give me the raj: review of ruth prawer jhabvala’s heat and dust

Heat and DustHeat and Dust by Ruth Prawer Jhabvala
My rating: 1 of 5 stars


This is a very odd, Booker-winning book. Even the title is provocative. The heat is procreation, the dust death (from whence we came). Ruth Prawer Jhabvala’s unnamed narrator, referring to her alter-ego and ex-great aunt, puts it this way:

The rest of the time Olivia was alone in her big house with all the doors and windows shut to keep out the heat and the dust. [p.17]

So what Olivia at first shunned – the crush of humanity in India – the narrator embraces from the start, being, you see, more modern. Let all the birthing and dying with all their human convulsions in!

This is the fifth book on India I have read this year, due to one of my current projects, and the most puzzling. Given that I have slummed around India myself and lived the ex-patriate experience for a decade or two in another enigmatic foreign behemoth, I should have appreciated Jhabvala’s insights on these themes, but didn’t really.

Oddly, the narrator’s first encounter upon arriving in India is with an unnamed missionary, presumably from England too, but already 30 years in India’s heat and dust, who counsels:

Oh but I’ve seen some terrible sights in India…And through it all I’ve learned this one thing: you can’t live in India without Jesus Christ. If He’s not with you every single moment of the day and night and you praying to Him with all your might and main – if that’s not there, then you become like that poor man with the monkey taking lice out of his hair. [p.11]

This is a cheap opening shot, for the rest of the narrative is set up to prove the missionary wrong.

And an interesting narrative it is: the narrator is on a quest to understand her grandfather’s first wife who, boring of her memsahib role as wife of a British Colonial administrator, elopes with a local Muslim Prince. The narrator is obviously taken by Olivia – who was subsequently a persona non grata to the family– so much so that, in an overused literary trick, Olivia and the narrator start to meld, having the same experiences and reactions. Overused, for instead of jarring us once with the overlap, we are subjected to a number of them before the inevitable divergence occurs. (The novel continuously jumps from “present” to “past” stories. While the analepses, or flashbacks, are written conventionally by the narrator doing her research and fictionalizing what she finds, the narrator’s story is told unrealistically in elaborate journal entries.)

What was scandalous in Olivia’s time – not only did she become pregnant by the Prince while still married, but chooses to abort, a worse crime in the ex-pat community – by the narrator’s era is almost banal. The narrator invites in another English wanderer, this one a bedraggled ascetic named Chid who, having renounced all earthly possessions takes possession of his host repeatedly:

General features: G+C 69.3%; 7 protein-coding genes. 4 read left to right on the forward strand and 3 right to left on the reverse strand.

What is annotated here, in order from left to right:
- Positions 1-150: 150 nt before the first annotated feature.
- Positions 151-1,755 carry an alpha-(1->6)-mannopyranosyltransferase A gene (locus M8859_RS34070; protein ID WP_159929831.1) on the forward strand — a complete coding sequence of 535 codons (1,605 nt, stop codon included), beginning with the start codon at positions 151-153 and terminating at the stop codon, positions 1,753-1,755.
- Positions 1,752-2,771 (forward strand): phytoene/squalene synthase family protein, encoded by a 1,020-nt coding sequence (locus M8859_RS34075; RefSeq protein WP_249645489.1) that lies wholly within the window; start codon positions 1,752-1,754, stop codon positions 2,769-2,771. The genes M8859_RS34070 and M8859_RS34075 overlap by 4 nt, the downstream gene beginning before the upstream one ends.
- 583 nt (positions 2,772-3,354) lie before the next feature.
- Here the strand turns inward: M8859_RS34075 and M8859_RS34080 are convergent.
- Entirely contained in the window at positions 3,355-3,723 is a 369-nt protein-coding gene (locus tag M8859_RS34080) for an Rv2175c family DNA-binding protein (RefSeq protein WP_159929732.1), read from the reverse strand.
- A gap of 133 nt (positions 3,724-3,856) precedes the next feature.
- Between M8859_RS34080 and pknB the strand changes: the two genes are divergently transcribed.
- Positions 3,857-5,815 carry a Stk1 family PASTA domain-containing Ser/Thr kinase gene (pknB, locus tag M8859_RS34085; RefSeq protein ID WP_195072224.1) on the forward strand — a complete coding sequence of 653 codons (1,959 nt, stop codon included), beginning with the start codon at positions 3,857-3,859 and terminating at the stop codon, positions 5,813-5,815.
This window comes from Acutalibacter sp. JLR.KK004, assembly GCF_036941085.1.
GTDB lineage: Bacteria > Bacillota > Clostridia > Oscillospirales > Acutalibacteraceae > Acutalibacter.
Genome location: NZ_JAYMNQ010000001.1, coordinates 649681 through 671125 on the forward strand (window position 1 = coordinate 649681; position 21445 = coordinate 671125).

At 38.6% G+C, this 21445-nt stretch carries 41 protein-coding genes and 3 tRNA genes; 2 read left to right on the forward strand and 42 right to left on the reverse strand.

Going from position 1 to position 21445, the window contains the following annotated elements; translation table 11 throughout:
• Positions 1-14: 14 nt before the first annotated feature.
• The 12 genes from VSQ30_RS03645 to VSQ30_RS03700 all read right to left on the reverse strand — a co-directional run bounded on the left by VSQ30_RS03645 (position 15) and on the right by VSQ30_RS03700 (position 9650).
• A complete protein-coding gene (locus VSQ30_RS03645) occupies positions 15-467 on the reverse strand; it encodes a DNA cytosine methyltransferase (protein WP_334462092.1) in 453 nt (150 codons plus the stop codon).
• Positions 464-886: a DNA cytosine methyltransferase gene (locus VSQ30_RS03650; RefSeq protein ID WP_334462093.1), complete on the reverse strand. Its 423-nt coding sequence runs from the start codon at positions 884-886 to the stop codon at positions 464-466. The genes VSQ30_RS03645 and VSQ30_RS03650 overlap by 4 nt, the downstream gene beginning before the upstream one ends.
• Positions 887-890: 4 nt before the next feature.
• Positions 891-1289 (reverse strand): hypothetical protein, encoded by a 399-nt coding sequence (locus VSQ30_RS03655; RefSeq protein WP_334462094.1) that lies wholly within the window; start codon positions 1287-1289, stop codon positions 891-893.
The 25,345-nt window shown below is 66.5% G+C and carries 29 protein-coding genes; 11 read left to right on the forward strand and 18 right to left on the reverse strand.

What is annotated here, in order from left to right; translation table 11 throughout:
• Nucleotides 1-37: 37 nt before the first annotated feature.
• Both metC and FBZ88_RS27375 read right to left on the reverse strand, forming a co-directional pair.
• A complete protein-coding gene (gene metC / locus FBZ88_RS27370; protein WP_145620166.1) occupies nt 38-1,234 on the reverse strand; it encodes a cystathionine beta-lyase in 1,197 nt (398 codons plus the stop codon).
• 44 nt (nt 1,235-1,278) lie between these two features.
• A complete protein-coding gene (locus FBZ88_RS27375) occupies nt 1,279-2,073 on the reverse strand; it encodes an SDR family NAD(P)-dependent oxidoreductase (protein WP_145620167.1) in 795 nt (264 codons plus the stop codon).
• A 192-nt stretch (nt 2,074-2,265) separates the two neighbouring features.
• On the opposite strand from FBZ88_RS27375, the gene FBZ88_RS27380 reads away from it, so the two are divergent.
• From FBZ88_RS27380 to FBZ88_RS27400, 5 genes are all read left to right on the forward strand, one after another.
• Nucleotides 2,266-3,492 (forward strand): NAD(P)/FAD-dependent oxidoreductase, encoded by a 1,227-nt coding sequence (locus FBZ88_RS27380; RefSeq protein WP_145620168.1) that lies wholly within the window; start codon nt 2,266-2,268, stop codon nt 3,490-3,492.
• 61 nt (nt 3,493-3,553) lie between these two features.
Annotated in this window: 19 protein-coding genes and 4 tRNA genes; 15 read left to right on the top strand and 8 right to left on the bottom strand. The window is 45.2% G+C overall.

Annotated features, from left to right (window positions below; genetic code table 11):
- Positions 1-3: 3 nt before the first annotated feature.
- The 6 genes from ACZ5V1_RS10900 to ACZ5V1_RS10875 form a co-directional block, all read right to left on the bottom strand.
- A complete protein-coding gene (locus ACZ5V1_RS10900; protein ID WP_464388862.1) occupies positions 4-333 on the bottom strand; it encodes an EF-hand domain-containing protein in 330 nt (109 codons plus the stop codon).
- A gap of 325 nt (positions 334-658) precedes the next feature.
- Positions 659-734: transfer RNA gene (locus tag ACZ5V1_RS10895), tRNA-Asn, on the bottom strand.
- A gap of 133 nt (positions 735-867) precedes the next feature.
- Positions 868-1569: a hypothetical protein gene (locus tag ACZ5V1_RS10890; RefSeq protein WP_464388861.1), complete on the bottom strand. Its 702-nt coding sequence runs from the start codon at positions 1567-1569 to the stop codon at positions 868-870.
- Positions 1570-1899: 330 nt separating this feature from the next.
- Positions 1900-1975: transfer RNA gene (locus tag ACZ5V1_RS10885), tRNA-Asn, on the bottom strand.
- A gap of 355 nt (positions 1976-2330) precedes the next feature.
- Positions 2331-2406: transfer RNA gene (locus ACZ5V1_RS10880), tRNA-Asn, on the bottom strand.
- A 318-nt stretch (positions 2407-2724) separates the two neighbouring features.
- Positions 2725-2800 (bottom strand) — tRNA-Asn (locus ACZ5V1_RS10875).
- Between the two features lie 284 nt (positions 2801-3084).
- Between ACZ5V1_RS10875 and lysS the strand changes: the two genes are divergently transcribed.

But he has constant erections and goes to a tremendous size, so that I am reminded of the Lord Shiva whose huge member is worshiped by devout Hindu women. [p.55]

But that is not all. The narrator, a tall, strappling English woman who is jeered at as eunich-like by the neighborhood kids, seduces and beds her married landlord from downstairs, a struggling Indian whose wife is ill.

By this time I am completely in favor of the Colonial Raj’s moral code, including the closing of the shutters against the heat and dust, versus the narrator’s faux humanity – though, I suspect, this is not how Jhabvala intended me to feel.

Olivia’s tale ends in a kind of feminist auto-da-fé; after fleeing the hospital (recovering from the abortion’s after-shocks) and her marriage, she retires to the Himalayas where she lives alone in a house put up and kept by the Prince for the rest of her life.

The narrator ends up pilgrimaging to the same hill top village where she – well, we don’t know what she does. The divergence had already occurred: when the narrator’s pregancy is about to be aborted by Maji (the town’s sorceress/wise woman; John Fowles’ The Magus comes to mind), using truly evil spiritual powers, the narrator yells “No please stop!” The narrator’s one truly good act, to not abort, is done for mystic reasons (she claims Maji’s “supernatural powers” [p.132] had willed it). After this, she runs pregnant to the hills where, presumably, she has the baby Olivia never had, and from the looks of it goes native – living out the family life that Olivia couldn’t – in an ashram.

I couldn’t but think back to the ridiculed missionary woman from the book’s first pages. While she had exaggerated, saying “Because you see, dear, nothing human means anything here. Not a thing” (a straw woman if there every was one), I had to wonder if that bedraggled missionary, despite or perhaps because of her healthy distance from such an alien culture, would have done more good than a character like the narrator ever could.

Then again, I’m just a contrarian.

(Quotations from Heat and Dust, 1975; First Counterpoint paperback edition, 1999; paging from eBook.)

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About ben

Ben Batchelder has traveled some of the world's most remote roads. Nothing in his background, from a degree in Visual & Environmental Studies at Harvard to an MBA from Wharton, adequately prepared him for the experiences. Yet he persists, for through such journeys life unfolds. Having published four books that map the inner and exterior geographies of meaningful travel, he is a mountain man in Minas Gerais, Brazil who comes down to the sea at Miami Beach, Florida. His second travel yarn, To Belém & Back, received a starred review from Publishers Weekly. For more, visit

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